Weekly Watch Photo – Omega Speedmaster Pre-moon

Again a Weekly Watch Photo of an Omega. This week it’s a Speedmaster Pre-moon from Trum, a member of Timezone UK made the photo.

He wrote a very informative post about identifying the different Pre-moon Speedmaster versions that Omega released before the Speedmaster accompanied the astronauts in space. The first being reference 105.003, which can be recognized by the dial without the word “professional” under “Speedmaster”. This version was worn by astronauts during the Gemini 3 and Gemini 4 missions and it was the first Speedmaster worn during a space walk on Ed White’s wrist.

The later references 105.012 and 145.012 (launched in 1966) are known as the two Speedmaster to have been worn on the moon by Apollo astronauts and referred to as the original Moonwatches. Omega Speedmasters have been used throughout the early Apollo program and during the Apollo 11 mission they became the first watch to reach the moon. The three mentioned references are all called Pre-moon because they are manufactured before the moon landings. Later models have the famous case-back inscription: “The First Watch Worn on the Moon”. Post 2003 versions with a sapphire case back have a different engraving: “First And Only Watch Worn on the Moon” (Check the late Chuck Maddox’s website for reference about the different Omega Speedmaster version).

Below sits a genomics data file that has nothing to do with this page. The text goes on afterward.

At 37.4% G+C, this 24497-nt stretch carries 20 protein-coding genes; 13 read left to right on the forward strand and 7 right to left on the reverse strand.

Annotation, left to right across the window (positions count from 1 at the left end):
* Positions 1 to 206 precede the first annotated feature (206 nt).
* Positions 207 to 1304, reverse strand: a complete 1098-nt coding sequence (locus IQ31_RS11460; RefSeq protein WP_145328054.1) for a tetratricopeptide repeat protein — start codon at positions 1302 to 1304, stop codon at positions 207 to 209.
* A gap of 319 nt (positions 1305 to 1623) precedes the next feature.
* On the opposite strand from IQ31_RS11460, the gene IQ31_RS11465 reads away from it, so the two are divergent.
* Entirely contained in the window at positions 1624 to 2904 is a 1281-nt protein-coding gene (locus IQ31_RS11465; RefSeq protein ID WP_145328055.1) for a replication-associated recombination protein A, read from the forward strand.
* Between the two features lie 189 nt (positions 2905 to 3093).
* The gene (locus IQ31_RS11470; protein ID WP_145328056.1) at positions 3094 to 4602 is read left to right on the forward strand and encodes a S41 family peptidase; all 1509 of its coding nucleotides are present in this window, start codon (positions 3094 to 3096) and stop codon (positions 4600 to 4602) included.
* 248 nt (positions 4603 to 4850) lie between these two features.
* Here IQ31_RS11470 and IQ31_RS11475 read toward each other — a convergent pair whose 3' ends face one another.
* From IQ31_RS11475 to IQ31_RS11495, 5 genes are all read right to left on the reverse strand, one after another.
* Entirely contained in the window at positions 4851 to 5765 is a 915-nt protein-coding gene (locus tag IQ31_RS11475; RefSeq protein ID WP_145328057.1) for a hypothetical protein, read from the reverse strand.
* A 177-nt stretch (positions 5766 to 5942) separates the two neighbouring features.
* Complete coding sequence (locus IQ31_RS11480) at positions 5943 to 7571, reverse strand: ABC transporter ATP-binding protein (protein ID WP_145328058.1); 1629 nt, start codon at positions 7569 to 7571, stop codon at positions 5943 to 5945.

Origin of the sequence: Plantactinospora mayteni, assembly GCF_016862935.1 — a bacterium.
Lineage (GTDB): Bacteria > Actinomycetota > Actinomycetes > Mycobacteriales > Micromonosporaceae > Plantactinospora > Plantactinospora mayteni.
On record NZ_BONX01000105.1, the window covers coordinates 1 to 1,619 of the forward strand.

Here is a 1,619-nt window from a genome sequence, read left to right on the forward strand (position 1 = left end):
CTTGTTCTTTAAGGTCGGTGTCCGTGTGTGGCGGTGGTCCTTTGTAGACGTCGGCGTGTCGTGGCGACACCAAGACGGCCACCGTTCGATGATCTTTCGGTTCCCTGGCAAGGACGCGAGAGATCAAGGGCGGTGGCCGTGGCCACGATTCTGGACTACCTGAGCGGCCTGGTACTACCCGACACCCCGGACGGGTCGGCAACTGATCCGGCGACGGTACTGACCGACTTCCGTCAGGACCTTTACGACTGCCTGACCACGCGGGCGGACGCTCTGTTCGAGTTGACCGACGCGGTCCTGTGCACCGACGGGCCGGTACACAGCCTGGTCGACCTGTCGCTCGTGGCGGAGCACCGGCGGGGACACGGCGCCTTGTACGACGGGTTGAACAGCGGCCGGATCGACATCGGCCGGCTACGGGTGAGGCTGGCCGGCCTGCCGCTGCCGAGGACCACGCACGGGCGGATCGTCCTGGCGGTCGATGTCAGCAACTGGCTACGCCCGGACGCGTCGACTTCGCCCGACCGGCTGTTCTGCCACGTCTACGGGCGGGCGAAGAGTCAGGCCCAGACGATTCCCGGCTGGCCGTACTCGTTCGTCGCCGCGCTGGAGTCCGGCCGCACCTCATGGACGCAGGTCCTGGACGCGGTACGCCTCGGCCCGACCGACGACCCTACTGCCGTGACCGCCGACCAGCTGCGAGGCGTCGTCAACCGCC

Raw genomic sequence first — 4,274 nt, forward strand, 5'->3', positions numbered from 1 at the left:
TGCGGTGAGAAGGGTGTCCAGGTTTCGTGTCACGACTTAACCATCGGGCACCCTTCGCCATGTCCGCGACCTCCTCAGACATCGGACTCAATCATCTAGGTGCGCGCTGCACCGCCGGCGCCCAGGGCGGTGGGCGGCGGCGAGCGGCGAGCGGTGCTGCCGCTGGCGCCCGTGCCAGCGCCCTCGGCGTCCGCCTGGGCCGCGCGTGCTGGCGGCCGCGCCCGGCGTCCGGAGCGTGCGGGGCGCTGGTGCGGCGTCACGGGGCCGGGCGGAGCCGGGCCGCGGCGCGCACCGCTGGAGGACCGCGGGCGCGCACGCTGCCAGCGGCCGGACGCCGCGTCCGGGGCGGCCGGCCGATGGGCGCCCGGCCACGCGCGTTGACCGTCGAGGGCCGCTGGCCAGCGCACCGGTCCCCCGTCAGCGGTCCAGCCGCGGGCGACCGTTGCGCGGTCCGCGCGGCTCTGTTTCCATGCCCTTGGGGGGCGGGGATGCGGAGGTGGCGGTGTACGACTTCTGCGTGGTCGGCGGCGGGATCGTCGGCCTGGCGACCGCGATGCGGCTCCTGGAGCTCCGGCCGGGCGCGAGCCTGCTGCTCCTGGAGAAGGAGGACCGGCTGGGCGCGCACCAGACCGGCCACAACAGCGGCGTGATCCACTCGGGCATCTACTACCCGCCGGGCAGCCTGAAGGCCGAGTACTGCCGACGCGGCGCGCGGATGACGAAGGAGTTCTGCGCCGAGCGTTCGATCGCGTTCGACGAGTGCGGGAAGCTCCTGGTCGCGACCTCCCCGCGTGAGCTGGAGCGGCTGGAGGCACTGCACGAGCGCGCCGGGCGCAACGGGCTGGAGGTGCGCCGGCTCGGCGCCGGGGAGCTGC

The funny things is that Neil Armstrong was first man to set foot on the moon, however he left his Speedmaster (reference 105.012) inside the moonlander, because the electronic timer inside malfunctioned. Buzz Aldrin choose to wear his Speedmaster and thus, on his wrist, the Speedmaster became the first and only watch worn on the moon.

PS. a very rare Speedmaster Pre-moon and pre-professional reference ST 105.002 is available at Watch-store.com; to see it click on the N-P section and scroll down.

Frank Geelen

Frank Geelen is an expert on Haute Horlogerie and his horological heart beats faster from beautiful hand-finished mechanical movements. He loves to explain all technical details of complications like tourbillons, minute repeaters, constant force escapements and column-wheel chronographs and he has been doing that for more than seven years. Besides publishing daily here at Monochrome Watches, Frank also writes for several other publications, both online and offline.

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